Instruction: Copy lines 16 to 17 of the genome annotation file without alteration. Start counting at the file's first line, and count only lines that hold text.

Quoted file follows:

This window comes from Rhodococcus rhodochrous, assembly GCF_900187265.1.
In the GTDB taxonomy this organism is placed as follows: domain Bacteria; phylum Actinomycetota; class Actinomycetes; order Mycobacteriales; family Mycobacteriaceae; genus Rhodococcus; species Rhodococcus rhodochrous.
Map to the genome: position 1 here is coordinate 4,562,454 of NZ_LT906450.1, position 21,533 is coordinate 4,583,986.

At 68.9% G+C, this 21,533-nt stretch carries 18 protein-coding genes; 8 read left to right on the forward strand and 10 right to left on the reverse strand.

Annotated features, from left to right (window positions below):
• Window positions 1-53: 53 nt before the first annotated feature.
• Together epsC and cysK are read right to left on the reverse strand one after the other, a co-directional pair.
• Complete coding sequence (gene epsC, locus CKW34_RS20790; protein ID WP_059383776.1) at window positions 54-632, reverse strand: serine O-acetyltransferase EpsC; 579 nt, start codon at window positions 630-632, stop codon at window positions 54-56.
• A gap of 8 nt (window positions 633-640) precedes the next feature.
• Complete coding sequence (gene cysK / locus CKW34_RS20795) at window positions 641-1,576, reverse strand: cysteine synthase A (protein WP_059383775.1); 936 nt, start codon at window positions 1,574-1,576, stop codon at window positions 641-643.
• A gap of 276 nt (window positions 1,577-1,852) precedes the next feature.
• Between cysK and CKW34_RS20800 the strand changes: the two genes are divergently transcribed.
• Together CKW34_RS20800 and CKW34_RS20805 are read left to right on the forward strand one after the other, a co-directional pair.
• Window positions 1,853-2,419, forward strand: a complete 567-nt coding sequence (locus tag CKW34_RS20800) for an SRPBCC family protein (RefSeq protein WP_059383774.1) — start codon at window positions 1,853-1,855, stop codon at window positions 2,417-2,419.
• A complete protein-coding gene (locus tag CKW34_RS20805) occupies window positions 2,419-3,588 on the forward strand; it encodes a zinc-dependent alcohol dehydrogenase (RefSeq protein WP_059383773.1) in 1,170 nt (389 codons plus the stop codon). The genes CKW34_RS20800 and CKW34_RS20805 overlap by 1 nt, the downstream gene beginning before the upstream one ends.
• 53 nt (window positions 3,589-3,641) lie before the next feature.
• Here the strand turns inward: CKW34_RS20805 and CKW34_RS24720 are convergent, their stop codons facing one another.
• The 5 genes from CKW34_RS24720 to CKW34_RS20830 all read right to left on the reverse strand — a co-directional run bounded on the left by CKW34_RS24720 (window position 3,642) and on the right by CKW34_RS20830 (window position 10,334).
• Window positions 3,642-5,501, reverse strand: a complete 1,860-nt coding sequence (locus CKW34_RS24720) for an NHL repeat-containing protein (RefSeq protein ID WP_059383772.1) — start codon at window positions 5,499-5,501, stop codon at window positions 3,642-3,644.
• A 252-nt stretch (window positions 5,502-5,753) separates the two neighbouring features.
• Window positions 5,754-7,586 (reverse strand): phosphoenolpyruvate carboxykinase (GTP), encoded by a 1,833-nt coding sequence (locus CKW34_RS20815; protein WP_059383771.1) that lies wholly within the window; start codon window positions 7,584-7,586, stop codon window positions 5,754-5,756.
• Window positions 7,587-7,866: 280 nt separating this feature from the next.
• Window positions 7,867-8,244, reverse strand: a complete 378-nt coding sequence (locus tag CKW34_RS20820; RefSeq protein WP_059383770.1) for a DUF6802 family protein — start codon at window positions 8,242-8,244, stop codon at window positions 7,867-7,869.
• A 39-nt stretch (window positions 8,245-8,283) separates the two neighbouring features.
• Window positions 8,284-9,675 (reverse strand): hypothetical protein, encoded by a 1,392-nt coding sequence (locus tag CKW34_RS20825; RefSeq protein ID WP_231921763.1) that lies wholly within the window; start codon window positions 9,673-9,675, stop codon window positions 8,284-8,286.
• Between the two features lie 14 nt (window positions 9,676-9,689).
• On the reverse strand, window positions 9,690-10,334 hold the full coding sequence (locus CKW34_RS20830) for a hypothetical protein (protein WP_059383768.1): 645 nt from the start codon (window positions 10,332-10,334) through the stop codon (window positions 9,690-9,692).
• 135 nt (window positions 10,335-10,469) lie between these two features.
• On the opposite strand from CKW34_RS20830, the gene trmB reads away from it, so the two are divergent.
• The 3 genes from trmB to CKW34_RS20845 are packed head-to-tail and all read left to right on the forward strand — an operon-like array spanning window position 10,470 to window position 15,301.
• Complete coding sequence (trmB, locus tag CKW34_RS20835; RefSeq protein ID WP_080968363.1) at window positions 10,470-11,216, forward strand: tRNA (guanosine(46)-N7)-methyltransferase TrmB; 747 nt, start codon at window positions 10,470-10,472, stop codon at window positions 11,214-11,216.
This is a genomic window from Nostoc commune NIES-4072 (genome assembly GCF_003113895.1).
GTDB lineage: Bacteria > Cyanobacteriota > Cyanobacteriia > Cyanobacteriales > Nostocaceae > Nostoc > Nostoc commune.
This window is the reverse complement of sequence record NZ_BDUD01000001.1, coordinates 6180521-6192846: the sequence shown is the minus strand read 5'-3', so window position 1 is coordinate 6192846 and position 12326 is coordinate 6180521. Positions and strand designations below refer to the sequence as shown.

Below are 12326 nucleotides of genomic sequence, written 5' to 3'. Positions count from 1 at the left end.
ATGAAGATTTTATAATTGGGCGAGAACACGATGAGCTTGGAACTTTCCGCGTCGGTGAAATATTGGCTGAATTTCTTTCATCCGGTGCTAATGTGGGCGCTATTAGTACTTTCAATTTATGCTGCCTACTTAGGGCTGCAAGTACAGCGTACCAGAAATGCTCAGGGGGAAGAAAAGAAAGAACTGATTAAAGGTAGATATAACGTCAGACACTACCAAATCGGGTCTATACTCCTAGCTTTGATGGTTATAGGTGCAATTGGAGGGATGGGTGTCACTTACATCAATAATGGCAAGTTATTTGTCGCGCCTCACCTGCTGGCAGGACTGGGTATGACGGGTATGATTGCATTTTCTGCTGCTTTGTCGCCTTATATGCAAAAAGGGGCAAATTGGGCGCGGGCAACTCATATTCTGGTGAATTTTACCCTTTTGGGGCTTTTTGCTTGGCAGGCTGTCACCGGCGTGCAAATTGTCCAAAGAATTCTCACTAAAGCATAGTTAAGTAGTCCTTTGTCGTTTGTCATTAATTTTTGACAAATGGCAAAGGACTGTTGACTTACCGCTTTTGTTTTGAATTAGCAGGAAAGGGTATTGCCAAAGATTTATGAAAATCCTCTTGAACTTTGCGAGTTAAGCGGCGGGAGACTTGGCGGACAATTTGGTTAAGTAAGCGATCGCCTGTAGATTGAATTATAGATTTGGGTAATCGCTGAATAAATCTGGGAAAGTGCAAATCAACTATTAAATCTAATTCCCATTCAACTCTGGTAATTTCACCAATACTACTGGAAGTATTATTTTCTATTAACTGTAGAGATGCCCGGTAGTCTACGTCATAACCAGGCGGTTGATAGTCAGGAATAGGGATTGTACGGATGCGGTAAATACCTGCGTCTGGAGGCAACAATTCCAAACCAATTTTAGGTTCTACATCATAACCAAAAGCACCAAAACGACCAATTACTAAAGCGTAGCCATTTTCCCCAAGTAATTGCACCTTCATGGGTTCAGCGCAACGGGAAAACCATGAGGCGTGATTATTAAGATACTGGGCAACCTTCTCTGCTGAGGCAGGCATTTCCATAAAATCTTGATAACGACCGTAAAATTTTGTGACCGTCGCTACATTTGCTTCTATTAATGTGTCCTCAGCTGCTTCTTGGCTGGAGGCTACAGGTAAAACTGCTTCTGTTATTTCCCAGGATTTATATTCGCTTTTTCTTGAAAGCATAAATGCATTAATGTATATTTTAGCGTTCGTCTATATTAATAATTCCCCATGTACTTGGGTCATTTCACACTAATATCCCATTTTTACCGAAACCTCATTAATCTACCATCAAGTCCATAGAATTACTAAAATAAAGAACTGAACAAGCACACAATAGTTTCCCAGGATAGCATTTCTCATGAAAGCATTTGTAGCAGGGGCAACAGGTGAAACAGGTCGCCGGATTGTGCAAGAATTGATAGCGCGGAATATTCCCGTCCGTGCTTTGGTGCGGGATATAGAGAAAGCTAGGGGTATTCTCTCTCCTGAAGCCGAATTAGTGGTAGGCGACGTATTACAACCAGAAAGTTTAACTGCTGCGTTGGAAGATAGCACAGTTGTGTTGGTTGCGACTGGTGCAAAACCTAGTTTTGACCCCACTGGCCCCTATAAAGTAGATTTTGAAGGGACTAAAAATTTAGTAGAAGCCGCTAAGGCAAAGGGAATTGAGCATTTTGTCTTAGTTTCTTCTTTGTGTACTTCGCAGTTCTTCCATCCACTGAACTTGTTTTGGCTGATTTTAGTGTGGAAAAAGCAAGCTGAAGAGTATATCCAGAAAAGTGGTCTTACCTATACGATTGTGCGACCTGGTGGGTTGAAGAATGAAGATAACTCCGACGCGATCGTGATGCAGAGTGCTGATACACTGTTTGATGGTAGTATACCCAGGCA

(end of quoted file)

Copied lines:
• 53 nt (window positions 3,589-3,641) lie before the next feature.
• Here the strand turns inward: CKW34_RS20805 and CKW34_RS24720 are convergent, their stop codons facing one another.